Not that there aren't good ones. This hardly covers everything. I guess my ranty starting point is, "Shut up about literary theory, because people are talking about what they like and what they don't and why."
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infested



Joined: 24 Mar 2009
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PostPosted: Thu May 16, 2013 11:13 pm    Post subject: Reply with quote

=( Sorry, that must be really tough, stripeypants. I hope I haven't stepped on a nerve.
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Rune



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PostPosted: Thu May 16, 2013 11:29 pm    Post subject: Reply with quote

merest wrote:
Rune wrote:
How about joining the actual conversation that is happening rather than just typing out the one that's going on in your own head?


I take it that a) you do not understand my point, b) you think I do not have one (or that I address something you consider irrelevant), or c) you suggest that I contribute to an unspecified conversation. The first option would be uncharitable of me to assume, the second option would be uncharitable of you to assume, and the third option is ambiguous. A unsatisfactory trilemma.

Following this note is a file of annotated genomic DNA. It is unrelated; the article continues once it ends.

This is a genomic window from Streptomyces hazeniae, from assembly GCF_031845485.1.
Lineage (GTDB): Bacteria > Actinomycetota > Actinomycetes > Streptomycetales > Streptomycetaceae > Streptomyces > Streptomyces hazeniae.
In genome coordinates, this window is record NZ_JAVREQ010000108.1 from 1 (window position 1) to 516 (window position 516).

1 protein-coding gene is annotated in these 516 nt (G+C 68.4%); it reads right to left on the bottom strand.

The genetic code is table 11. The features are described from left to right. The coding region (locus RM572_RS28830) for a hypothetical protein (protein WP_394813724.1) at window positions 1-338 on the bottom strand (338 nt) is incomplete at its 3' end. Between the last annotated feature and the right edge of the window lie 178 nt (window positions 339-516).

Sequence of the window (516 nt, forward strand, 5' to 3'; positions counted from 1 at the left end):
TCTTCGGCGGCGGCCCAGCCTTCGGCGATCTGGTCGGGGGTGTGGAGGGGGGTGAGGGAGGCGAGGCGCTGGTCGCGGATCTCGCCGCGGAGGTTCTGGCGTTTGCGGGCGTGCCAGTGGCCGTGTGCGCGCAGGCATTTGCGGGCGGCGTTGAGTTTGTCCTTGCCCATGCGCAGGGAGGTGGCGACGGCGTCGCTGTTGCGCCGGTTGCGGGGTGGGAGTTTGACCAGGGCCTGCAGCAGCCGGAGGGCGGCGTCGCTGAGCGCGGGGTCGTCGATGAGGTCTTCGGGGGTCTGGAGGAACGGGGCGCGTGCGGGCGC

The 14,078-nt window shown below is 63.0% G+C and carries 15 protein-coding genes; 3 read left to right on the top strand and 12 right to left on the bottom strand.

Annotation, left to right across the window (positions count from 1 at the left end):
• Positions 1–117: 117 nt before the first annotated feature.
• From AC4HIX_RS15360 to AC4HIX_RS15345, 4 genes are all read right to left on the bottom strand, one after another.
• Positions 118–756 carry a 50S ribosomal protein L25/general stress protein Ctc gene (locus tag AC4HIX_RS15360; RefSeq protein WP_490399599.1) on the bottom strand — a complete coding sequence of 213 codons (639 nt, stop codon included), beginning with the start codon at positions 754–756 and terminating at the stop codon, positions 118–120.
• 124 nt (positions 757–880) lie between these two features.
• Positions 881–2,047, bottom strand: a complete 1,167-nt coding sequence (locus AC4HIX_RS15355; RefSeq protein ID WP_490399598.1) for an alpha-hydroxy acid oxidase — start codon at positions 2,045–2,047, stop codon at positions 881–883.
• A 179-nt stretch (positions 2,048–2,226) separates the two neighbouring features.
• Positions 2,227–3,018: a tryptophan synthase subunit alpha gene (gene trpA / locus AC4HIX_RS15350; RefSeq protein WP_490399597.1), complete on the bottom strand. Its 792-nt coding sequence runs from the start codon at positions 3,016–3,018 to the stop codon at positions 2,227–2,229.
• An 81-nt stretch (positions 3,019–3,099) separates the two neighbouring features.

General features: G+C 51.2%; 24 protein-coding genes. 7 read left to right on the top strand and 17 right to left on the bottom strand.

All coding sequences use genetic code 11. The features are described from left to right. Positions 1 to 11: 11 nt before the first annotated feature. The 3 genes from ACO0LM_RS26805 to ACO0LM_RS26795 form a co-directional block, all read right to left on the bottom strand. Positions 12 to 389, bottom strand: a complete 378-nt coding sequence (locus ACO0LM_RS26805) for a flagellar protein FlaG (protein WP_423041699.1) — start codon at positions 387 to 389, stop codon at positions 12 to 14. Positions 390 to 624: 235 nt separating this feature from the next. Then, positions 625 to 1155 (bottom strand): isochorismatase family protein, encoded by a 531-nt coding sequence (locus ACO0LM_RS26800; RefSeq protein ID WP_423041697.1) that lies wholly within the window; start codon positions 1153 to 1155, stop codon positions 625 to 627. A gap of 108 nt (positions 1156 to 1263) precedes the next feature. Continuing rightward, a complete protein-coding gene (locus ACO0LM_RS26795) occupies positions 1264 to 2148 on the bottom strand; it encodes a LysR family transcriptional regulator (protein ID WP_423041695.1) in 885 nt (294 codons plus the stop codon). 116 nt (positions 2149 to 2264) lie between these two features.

I really don't care what you think about the fact that I think this, but it's the half-option you snuck in between B and C.

You're talking out your ass to show off the ponderousness of your education, and missing the point entirely. You came into it on some non-sequiter point about it being such a shame when theory (unspecified) gets in the way of enjoyment when: a) "theory" in general had nothing to do with the strip and, b) Monique obviously -was- enjoying her show in spite of the problem parts of it.

So, yes, you stepped in foot-first into a big old self-made puddle of irrelevance, riffing off of nothing but whatever is echoing around in your own head, saying things that are actually several steps behind where everyone else is and then acting like you're ahead of the curve and we're all just misunderstanding.